The light-rail line in Phoenix has been running for a year now. But automobile drivers are still having trouble getting used to dealing with the trains. In the past 12 months, there have been 51 accidents involving the trains.
I was in Phoenix in May 2008 to report a Governing story about the city's inaugural attempt at rail transit. One of the biggest concerns the city had was how to get residents -- almost none of whom have ever had to deal with mass transit -- to pay attention.
Here's what I wrote then:
There's also the challenge of building and operating a rail system
in an area where drivers and pedestrians simply aren't accustomed to
sharing the road with a train. That was a huge problem in Houston when
that city opened its first light-rail line several years ago. The first
train-car collision occurred during the testing phase, before the
system was officially open. By mid-2004 -- six months into operations --
Houston's METRORail set a new record for most accidents in a year.
Critics dubbed the Houston lines the "Streetcar Named Disaster" or the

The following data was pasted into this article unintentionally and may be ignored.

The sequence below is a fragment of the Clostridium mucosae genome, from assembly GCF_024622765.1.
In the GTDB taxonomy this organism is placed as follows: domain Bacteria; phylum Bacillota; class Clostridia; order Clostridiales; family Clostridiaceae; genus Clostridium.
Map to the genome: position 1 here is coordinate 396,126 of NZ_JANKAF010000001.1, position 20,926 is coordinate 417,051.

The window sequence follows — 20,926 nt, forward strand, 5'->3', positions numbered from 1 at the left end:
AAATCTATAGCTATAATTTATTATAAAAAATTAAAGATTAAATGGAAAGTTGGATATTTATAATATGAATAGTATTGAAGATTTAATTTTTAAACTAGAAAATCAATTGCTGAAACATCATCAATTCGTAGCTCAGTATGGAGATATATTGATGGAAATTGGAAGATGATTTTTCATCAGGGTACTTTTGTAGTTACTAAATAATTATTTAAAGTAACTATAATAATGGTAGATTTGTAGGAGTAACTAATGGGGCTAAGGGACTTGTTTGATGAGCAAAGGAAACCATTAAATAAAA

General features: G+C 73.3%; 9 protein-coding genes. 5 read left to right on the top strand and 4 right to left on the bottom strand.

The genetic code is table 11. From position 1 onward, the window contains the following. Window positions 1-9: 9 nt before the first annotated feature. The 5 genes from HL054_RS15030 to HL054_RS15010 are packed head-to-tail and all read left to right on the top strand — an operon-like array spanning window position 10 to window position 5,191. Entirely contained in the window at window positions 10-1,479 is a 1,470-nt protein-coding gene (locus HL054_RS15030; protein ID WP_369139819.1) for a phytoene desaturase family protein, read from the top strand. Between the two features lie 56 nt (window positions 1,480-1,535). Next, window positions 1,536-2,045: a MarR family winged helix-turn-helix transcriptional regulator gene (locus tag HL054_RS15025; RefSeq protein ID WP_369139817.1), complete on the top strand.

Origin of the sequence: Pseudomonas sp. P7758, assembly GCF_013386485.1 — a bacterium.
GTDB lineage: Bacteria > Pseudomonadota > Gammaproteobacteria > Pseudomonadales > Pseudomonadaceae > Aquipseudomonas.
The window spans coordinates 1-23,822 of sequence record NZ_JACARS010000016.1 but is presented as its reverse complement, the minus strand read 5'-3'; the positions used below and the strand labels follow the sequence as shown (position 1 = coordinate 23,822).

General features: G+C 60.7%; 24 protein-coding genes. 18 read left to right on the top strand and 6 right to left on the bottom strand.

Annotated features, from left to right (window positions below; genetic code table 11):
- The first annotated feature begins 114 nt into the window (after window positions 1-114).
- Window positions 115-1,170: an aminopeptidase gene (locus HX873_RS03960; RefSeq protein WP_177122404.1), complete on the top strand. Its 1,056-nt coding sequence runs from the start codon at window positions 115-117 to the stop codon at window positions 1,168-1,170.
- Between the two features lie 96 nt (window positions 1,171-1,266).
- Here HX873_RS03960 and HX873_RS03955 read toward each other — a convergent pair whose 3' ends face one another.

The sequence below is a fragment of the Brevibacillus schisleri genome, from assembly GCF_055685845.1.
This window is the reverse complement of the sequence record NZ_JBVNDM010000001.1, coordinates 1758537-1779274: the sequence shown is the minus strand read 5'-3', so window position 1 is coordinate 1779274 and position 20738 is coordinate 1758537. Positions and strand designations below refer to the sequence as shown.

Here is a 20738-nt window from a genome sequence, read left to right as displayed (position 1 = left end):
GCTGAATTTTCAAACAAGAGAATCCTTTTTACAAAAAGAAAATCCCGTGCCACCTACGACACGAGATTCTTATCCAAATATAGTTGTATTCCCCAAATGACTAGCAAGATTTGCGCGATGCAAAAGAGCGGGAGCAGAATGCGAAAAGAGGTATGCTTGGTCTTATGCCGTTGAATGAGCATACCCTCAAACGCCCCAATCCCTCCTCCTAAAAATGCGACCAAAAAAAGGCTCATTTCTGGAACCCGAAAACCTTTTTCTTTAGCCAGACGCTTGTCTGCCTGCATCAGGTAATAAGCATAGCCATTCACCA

Since then, Houston and other cities have put more of an emphasis on
educating drivers and pedestrians. Phoenix actually overhauled its
blueprints in response to the accidents in Houston. "We were 65 percent
into our design process and we went back to the drawing board," says
Maria Hyatt, assistant to the Phoenix city manager. The city redesigned
many of the intersections where trains and automobile traffic would
meet. New features were added, such as large sidewalk planters to
discourage pedestrians from walking into the path of a train. "All of
the changes were a result of going to Houston and seeing where their
accidents were occurring and why they were occurring."
Looks like, despite the best efforts in Phoenix, this is still an issue.